“We constantly direct our attention towards avoiding hazards and coping with noise and sights in busy urban environments,” Dr Fuller explains. “This requires sustained effort and can lead to mental fatigue, resulting in reduced ability to concentrate.

“A study shows that when asked to repeat a sequence of numbers in reverse order, students who previously walked through a busy city street performed poorly compared to those who had walked through a tree-lined arboretum.”

Another study that tested people’s ability to proofread reveals that those who spent their vacation in the wilderness made few mistakes, whereas the performance of those who spent their holidays elsewhere was poorer.

The benefits of living close to nature also extend to wider society: in Chicago violence and aggression are significantly lower in buildings with more surrounding vegetation, Dr Fuller says.

In addition, having shared green spaces in urban areas encourages social interaction and fosters empowerment. People who participate in community conservation projects often benefit from the social support they encounter there.

“While we aren’t sure which aspects of nature deliver these benefits – whether it’s particular types of garden, trees or animals – there is mounting evidence that having green spaces close to us has a positive impact on our lives,” Dr Fuller says.

“This is a win-win situation for conservation and society - so we should hold on to our green spaces instead of clearing them for development.”

Dr Fuller says Australians could plant more trees and shrubs in their backyards to encourage biodiversity. It’s important to have lots of vegetation where possible, including denser thickets, tall trees, low-growing shrubs and scraggly grass where birds and insects abound, he says.

“In the meantime, spend more time outdoors, especially with your children. A nationwide survey in US shows that growing up in natural environments has a strong influence on positive environmental attitudes in adult life – they are more likely to appreciate and support conservation in adulthood.”

The review “What are the benefits of interacting with nature?” by Lucy E. Keniger, Kevin J. Gaston, Katherine N. Irvine and Richard A. Fuller is published in the International Journal of Environmental Research and Public Health. The paper is freely downloadable from here.

The Australian Government funds the National Environmental Research Program (NERP) to inform evidence-based policy and sustainable management of the Australian environment.


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Indonesia: E. Kalimantan Islanders Threatening Turtle Survival, Conservationists Say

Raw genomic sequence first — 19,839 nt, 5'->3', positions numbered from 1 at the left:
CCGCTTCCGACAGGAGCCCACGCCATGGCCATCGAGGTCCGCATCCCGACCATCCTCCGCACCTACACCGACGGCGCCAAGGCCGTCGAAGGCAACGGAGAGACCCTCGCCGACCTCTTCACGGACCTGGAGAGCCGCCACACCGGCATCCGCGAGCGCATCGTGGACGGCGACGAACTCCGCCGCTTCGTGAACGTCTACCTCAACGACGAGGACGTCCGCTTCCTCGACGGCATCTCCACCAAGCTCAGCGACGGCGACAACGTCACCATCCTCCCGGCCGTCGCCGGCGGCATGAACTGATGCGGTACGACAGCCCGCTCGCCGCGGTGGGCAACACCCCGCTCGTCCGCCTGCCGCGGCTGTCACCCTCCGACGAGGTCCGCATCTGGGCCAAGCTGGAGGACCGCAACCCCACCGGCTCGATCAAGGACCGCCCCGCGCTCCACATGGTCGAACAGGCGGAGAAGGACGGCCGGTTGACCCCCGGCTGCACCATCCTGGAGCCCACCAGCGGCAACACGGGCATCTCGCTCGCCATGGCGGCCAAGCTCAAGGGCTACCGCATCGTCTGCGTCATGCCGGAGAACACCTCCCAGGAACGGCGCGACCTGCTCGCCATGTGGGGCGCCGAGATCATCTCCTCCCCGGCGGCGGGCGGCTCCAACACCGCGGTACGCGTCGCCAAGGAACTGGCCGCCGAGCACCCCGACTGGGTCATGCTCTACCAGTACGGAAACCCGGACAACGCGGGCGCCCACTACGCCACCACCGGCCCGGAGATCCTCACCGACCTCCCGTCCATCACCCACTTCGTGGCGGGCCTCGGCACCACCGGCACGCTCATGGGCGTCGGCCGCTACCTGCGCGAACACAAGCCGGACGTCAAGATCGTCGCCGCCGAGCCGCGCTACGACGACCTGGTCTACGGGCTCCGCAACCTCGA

Tunggadewa Mattangkilang Jakarta Globe 17 Apr 13;

Berau. The absence of wildlife conservationists from a key turtle nesting island off East Kalimantan’s Berau district has had a disastrous impact on the survival prospects of the species, activists say.

Rusli Andar, the coordinator for WWF Indonesia’s East Kalimantan marine program, said on Tuesday that since the expulsion last September of his organization and the Berau Turtle Foundation from Sangalaki Island by local residents, there was no one to protect the eggs laid by the turtles on the island’s beaches.

He said residents were taking the estimated 1,000 to 1,500 eggs laid each night and selling them for Rp 10,000 ($1) each, and that conservation workers visiting the island last week had failed to spot any turtle hatchlings.

“How can we expect there to be any hatchlings if the locals keep taking the eggs? These people know the period during which the turtles nest,” he said.

“The situation has become very worrying since we were driven out last year.”

Rusli added that in the absence of conservation workers, large amounts of trash were piling up on the beaches where the turtles nested, further reducing the prospects of the eggs hatching properly and the young turtles swimming out to sea.

“There are no more conservation activities going on there. The turtles are laying their eggs and people are promptly taking them. There’s just no attention being paid to this problem,” he said.

“If this isn’t addressed immediately, we will lose a key turtle habitat, because Sangalaki is the biggest nesting site for green and hawksbill turtles in the Berau marine conservation area.”

Tandya Tjahyana, the head of the East Kalimantan Natural Resources Conservation Agency (BKSDA), said separately that his office was short of manpower to patrol the island and could only assign two officials there since the expulsion of the conservation workers.

Sangalaki is one of 12 islands in the Berau maritime conservation area, which spans 1.2 million hectares and contains 3,000 fish species and at least 500 species of coral.


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Chinese vessel on Philippine coral reef caught with illegal pangolin meat

Ship's crew arrested after running into protected Tubbataha marine park with more than 10,000kg of protected scaly anteater
Damian Carrington guardian.co.uk 15 Apr 13;

A Chinese boat that crashed into a protected coral reef in the Philippines was hiding the remains of a second environmental disaster in its hold: thousands of illegally killed pangolins, a scaly anteater prized for its meat and scales in China.

The vessel hit an atoll on 8 April at the Tubbataha national marine park, a Uuneso-designated World Heritage site on Palawan island that was also struck by a US minesweeper in January. Coastguard spokesman Armand Balilo said on Monday about 400 boxes, totalling over 10 tonnes of frozen pangolins, were discovered during a second inspection of the boat on Saturday.